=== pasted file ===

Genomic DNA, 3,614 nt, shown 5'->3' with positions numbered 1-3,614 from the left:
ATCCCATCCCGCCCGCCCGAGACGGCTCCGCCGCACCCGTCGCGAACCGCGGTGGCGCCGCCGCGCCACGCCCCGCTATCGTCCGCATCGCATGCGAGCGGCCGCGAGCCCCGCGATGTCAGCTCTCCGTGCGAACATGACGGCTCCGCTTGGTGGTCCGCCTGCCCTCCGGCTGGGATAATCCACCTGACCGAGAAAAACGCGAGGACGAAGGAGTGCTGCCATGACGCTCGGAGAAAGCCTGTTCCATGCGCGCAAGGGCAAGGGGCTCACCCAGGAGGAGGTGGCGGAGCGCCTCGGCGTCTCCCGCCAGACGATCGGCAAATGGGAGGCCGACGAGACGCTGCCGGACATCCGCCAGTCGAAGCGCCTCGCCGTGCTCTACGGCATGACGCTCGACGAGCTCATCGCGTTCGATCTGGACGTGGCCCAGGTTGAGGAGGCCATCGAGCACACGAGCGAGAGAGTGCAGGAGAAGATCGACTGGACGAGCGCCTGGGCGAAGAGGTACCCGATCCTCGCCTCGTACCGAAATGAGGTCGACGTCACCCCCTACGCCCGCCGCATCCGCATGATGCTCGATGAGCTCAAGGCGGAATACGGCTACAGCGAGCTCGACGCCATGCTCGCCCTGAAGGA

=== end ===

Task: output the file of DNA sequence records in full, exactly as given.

Genomic DNA, 3,614 nt, shown 5'->3' with positions numbered 1-3,614 from the left:
ATCCCATCCCGCCCGCCCGAGACGGCTCCGCCGCACCCGTCGCGAACCGCGGTGGCGCCGCCGCGCCACGCCCCGCTATCGTCCGCATCGCATGCGAGCGGCCGCGAGCCCCGCGATGTCAGCTCTCCGTGCGAACATGACGGCTCCGCTTGGTGGTCCGCCTGCCCTCCGGCTGGGATAATCCACCTGACCGAGAAAAACGCGAGGACGAAGGAGTGCTGCCATGACGCTCGGAGAAAGCCTGTTCCATGCGCGCAAGGGCAAGGGGCTCACCCAGGAGGAGGTGGCGGAGCGCCTCGGCGTCTCCCGCCAGACGATCGGCAAATGGGAGGCCGACGAGACGCTGCCGGACATCCGCCAGTCGAAGCGCCTCGCCGTGCTCTACGGCATGACGCTCGACGAGCTCATCGCGTTCGATCTGGACGTGGCCCAGGTTGAGGAGGCCATCGAGCACACGAGCGAGAGAGTGCAGGAGAAGATCGACTGGACGAGCGCCTGGGCGAAGAGGTACCCGATCCTCGCCTCGTACCGAAATGAGGTCGACGTCACCCCCTACGCCCGCCGCATCCGCATGATGCTCGATGAGCTCAAGGCGGAATACGGCTACAGCGAGCTCGACGCCATGCTCGCCCTGAAGGA